The latest of our posts on triathlon related FAQs brings you Cycling Nutrition FAQs – Frequently Asked Questions about cycling nutrition. A series of answers to key questions you may have from a member of the Trivelo team who is an expert nutritionist.
Question – Do you need fat to fuel longer Rides?
Answer – Adequate nutrition is an essential part of any athletic performance. Although fat can provide energy for the body to use during cycling or any other activity, it does so as part of a combination of other fuels.
We obtain energy from three classes of molecules. Carbohydrates, lipids, and proteins. The potential energy from each group is transformed into other forms of energy depending on the activity we are doing. For example, for cycling, the chemical energy is converted into kinetic energy. This means that we are in motion. During this conversion, first our body selects the main source of energy to fuel the work. That is carbohydrates. The molecules of carbs are broken down into glucose and used immediately as fuel. It is only when we burn all the carbs in our system that we begin to use lipids or fats to fuel the activity. In case you burn all the carbs and fats your body then uses proteins as a last resort.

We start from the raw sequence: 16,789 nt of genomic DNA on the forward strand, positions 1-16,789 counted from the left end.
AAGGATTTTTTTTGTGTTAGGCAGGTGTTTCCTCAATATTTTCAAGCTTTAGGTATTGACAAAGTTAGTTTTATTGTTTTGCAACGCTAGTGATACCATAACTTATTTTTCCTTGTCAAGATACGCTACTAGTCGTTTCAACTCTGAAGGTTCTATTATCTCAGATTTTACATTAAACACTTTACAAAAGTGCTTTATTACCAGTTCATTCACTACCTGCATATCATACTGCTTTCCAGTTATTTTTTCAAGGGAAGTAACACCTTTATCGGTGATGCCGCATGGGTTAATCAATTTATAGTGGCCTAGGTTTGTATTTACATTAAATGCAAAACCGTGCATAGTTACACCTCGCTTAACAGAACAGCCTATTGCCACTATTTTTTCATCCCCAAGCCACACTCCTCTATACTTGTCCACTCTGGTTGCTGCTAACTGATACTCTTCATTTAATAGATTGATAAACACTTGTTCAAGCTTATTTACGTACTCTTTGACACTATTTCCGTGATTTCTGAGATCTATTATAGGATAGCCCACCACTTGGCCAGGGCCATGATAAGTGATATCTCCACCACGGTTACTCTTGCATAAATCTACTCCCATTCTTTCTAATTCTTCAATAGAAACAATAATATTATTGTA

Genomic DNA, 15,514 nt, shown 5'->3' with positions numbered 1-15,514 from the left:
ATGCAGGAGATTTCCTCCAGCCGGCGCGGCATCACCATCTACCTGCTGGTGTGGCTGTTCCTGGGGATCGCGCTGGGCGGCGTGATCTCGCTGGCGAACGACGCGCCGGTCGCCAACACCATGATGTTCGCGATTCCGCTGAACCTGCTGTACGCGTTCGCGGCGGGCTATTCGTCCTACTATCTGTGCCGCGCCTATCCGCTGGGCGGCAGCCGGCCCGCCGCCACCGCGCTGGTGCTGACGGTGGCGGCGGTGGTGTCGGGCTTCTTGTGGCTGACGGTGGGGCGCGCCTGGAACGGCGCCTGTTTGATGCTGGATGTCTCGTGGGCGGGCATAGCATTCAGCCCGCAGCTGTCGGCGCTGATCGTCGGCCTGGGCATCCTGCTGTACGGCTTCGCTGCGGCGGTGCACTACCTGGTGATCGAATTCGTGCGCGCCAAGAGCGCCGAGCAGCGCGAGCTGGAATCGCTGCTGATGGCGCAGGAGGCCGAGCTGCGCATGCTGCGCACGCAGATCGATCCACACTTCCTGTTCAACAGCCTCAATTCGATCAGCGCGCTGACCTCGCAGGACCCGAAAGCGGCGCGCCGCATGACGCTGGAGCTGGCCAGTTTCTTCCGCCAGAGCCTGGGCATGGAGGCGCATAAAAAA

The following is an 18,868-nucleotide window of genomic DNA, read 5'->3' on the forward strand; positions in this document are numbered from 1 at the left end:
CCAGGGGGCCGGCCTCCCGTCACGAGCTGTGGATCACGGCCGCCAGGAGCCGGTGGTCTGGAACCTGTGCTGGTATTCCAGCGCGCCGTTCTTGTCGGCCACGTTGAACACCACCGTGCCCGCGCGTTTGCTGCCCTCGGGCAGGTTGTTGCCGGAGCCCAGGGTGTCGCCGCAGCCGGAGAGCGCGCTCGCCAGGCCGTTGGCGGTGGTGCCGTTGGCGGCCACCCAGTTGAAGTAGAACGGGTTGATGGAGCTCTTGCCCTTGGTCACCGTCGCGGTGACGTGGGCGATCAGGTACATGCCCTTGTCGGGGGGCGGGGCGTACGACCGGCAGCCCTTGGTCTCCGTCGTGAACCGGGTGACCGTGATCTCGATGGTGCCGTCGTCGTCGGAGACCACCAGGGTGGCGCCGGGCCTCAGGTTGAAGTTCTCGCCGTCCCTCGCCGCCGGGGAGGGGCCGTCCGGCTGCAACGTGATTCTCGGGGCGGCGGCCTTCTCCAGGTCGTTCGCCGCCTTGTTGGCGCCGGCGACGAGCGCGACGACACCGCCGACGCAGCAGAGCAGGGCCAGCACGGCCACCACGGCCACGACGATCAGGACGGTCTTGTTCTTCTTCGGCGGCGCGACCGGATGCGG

Fats have nine calories per gram. Carbs and proteins have four calories each. That is why in recent years a few high-fat diets started to be popular. The thought that because fats have almost twice the calories per gram in comparison to carbs and proteins. So, using only fat to fuel activities would ensure longevity. However, studies show that the majority of diets that rely on more calories from carbs than from fats were best for performance. Converting carbs into energy requires less oxygen. Although our body inhales oxygen at all times, during exercises such as cycling the muscles are deprived of oxygen. The carbohydrates are estimated to produce about 20% more energy per unit of oxygen than when using fat as fuel.
Question – Does fat burn faster when you exercise on an empty stomach?
While sleeping, your body has already gone through a long period of time without food. That is the reason why your blood sugar level is low. Since fat cannot produce glucose, your body begins to use the muscles to replace it and eventually turn the glucose into energy. When exercising before breakfast, you might feel light-headed, weak and have less stamina. As a result, you might be working out less than you could if you had enough energy from eating.
If you eat less than your body needs before tackling an activity such as cycling your body can go into “starvation mode” and try to adjust to having to use the leftover fat for energy. Therefore, it will store fat more than usual. Beating the whole purpose of exercising on an empty stomach. To get rid of fat faster.
Question – Is low-intensity exercise more effective for weight loss